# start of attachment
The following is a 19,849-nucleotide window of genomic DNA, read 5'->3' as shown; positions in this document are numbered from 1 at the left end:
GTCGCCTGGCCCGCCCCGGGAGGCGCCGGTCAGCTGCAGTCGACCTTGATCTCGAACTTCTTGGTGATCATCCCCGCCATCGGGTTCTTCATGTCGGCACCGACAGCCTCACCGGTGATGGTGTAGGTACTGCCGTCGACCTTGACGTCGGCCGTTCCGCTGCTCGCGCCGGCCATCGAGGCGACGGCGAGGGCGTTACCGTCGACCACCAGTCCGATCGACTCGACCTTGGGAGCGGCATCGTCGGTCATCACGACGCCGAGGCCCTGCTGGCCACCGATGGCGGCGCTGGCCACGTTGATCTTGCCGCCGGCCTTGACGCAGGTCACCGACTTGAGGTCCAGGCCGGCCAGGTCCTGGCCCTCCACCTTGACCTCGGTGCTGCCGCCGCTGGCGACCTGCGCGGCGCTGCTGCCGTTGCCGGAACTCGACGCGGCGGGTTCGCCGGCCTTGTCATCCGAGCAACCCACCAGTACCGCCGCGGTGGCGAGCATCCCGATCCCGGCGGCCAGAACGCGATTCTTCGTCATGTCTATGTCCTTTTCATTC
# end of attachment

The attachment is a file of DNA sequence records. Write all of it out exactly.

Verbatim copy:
The following is a 19,849-nucleotide window of genomic DNA, read 5'->3' as shown; positions in this document are numbered from 1 at the left end:
GTCGCCTGGCCCGCCCCGGGAGGCGCCGGTCAGCTGCAGTCGACCTTGATCTCGAACTTCTTGGTGATCATCCCCGCCATCGGGTTCTTCATGTCGGCACCGACAGCCTCACCGGTGATGGTGTAGGTACTGCCGTCGACCTTGACGTCGGCCGTTCCGCTGCTCGCGCCGGCCATCGAGGCGACGGCGAGGGCGTTACCGTCGACCACCAGTCCGATCGACTCGACCTTGGGAGCGGCATCGTCGGTCATCACGACGCCGAGGCCCTGCTGGCCACCGATGGCGGCGCTGGCCACGTTGATCTTGCCGCCGGCCTTGACGCAGGTCACCGACTTGAGGTCCAGGCCGGCCAGGTCCTGGCCCTCCACCTTGACCTCGGTGCTGCCGCCGCTGGCGACCTGCGCGGCGCTGCTGCCGTTGCCGGAACTCGACGCGGCGGGTTCGCCGGCCTTGTCATCCGAGCAACCCACCAGTACCGCCGCGGTGGCGAGCATCCCGATCCCGGCGGCCAGAACGCGATTCTTCGTCATGTCTATGTCCTTTTCATTC